Justice Ministries, one of those groups, focuses on outreach to strip clubs, which founder Mark Blackwell calls gateways to trafficking. The group started in April 2011 and in that time has helped about 10 women find safe shelter, Blackwell said.
Rise Up Ministries, one of Justice Ministries’ partner organizations, helped five women leave their traffickers or pimps last year and encouraged seven others to leave the sex industry, founder Aimee Johnson said.
“We go into to 13 different strip clubs and bring goodie bags, personal hygiene items, health items and cards with our hotline number,” Johnson said. “They can call it anytime they need to get help.”
Sex trafficking occurs in massage parlors and exotic dance clubs but also through online escort services, Bantavani said. The internet has become a popular place for traffickers to advertise, because it’s cheap and anonymous, she said.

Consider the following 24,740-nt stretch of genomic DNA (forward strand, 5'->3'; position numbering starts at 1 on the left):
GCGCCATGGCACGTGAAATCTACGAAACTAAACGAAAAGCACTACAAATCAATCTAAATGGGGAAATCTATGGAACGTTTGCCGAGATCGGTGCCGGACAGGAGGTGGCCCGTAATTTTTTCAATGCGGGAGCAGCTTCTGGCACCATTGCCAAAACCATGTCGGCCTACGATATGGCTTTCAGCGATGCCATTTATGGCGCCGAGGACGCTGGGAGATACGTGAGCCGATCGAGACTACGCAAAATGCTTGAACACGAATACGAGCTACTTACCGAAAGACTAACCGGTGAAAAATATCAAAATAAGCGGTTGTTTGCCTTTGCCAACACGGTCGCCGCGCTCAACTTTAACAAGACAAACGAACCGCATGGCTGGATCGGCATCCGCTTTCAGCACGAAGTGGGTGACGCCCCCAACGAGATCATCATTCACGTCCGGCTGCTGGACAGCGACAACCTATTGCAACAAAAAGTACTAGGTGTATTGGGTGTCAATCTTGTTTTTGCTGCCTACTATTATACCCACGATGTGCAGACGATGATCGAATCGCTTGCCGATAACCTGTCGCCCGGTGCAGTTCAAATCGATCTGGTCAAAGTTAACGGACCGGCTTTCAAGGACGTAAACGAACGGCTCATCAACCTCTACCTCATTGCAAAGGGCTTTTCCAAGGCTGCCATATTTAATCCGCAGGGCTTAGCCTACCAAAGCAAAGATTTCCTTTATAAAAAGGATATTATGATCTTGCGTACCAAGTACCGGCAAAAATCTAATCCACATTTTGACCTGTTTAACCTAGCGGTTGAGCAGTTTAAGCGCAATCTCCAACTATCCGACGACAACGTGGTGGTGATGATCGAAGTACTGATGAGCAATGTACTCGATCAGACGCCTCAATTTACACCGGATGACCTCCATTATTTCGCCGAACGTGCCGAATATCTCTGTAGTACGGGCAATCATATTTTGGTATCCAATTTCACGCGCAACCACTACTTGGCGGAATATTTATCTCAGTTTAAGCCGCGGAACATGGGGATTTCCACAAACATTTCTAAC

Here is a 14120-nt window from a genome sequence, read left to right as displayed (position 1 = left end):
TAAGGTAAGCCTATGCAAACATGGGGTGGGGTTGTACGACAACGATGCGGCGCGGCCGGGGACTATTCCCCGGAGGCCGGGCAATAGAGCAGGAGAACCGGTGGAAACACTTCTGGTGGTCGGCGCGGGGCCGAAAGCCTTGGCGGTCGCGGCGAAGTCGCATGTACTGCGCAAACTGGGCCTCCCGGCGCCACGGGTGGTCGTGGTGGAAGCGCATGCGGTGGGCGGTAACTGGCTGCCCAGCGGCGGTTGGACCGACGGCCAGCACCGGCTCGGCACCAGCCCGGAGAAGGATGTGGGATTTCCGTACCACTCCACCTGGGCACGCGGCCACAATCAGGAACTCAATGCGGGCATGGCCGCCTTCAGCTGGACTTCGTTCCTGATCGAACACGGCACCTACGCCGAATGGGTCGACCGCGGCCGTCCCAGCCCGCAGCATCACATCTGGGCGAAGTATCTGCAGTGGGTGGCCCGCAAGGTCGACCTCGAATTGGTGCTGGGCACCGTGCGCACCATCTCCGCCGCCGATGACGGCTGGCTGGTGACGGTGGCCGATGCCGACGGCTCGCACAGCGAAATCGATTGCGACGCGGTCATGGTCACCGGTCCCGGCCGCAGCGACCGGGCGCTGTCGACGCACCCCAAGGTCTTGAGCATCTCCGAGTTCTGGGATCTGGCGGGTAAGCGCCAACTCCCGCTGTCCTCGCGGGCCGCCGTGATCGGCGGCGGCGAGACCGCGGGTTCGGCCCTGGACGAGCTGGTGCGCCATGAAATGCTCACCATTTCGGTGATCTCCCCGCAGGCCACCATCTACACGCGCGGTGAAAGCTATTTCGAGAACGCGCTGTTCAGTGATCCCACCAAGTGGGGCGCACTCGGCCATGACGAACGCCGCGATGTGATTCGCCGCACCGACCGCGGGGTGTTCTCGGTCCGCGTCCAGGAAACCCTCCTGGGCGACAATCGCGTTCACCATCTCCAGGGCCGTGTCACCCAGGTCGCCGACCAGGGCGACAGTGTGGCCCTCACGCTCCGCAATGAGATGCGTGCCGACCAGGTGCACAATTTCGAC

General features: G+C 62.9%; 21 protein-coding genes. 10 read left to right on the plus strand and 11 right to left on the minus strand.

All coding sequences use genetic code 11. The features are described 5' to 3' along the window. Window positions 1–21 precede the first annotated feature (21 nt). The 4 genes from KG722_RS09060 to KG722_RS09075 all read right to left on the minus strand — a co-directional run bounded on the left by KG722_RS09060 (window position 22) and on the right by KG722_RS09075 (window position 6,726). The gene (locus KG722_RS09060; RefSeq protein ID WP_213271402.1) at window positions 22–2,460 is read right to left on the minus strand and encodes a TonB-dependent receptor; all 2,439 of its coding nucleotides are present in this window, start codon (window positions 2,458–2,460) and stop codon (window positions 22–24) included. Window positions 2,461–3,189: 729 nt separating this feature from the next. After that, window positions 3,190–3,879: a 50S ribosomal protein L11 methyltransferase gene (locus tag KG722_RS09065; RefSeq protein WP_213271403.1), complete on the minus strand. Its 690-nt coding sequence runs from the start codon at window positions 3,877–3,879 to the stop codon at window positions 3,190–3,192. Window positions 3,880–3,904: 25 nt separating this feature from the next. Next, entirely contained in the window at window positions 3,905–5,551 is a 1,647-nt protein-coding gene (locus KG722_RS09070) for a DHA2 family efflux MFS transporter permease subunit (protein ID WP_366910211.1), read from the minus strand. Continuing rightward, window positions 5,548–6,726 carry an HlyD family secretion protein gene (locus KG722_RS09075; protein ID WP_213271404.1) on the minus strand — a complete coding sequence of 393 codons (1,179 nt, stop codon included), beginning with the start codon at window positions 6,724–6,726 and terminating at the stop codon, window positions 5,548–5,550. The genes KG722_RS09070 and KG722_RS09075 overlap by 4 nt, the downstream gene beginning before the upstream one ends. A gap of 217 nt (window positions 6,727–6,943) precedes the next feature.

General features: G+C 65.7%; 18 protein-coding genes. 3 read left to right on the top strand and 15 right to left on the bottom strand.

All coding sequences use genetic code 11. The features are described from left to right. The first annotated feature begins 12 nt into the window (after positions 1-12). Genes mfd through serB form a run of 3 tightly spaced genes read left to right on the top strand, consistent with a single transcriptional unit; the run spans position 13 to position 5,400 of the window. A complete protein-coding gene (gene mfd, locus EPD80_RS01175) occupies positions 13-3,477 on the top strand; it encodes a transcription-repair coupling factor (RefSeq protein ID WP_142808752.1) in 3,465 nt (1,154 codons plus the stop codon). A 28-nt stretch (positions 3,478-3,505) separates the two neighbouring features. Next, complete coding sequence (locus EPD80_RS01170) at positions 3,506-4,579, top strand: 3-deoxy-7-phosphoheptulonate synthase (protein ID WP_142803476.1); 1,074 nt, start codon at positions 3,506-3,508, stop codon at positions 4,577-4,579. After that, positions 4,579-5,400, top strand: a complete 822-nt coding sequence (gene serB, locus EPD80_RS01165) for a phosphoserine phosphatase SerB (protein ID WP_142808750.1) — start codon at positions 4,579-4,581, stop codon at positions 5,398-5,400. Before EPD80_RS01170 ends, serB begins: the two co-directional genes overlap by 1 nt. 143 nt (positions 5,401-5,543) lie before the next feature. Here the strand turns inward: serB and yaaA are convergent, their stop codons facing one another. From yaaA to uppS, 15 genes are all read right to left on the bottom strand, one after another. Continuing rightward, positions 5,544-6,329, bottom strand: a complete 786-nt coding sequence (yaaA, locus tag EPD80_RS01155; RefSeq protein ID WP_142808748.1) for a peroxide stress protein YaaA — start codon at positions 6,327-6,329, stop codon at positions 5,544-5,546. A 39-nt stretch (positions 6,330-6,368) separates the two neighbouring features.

“And there are fewer ways for the so-called pimps to get caught,” Bantavani said.
Manipulation and fear
Mourning said she met the man who became her trafficker through ModelMayhem.com, an online forum where aspiring models can connect with others in the industry and show off their photographs. A woman who said she worked with the man sent Mourning an online message to tell her the manager wanted to represent her.
“And I of course said yes,” Mourning said. “What 19-year-old wouldn’t?”
She and her new manager met several times in Charlotte over several months in early 2007, Mourning said. He helped her book modeling jobs and became a father figure to her. He listened to her when she needed to talk about her difficult childhood and problems with her parents.
“It all felt very legitimate” to the straight-A student who had been voted East Lincoln High School’s “Most Excellent Teenager” during her senior year.
By the time her manager started videotaping rape sessions with Mourning, she said she felt like he was too powerful and knew too much about her for her to get out.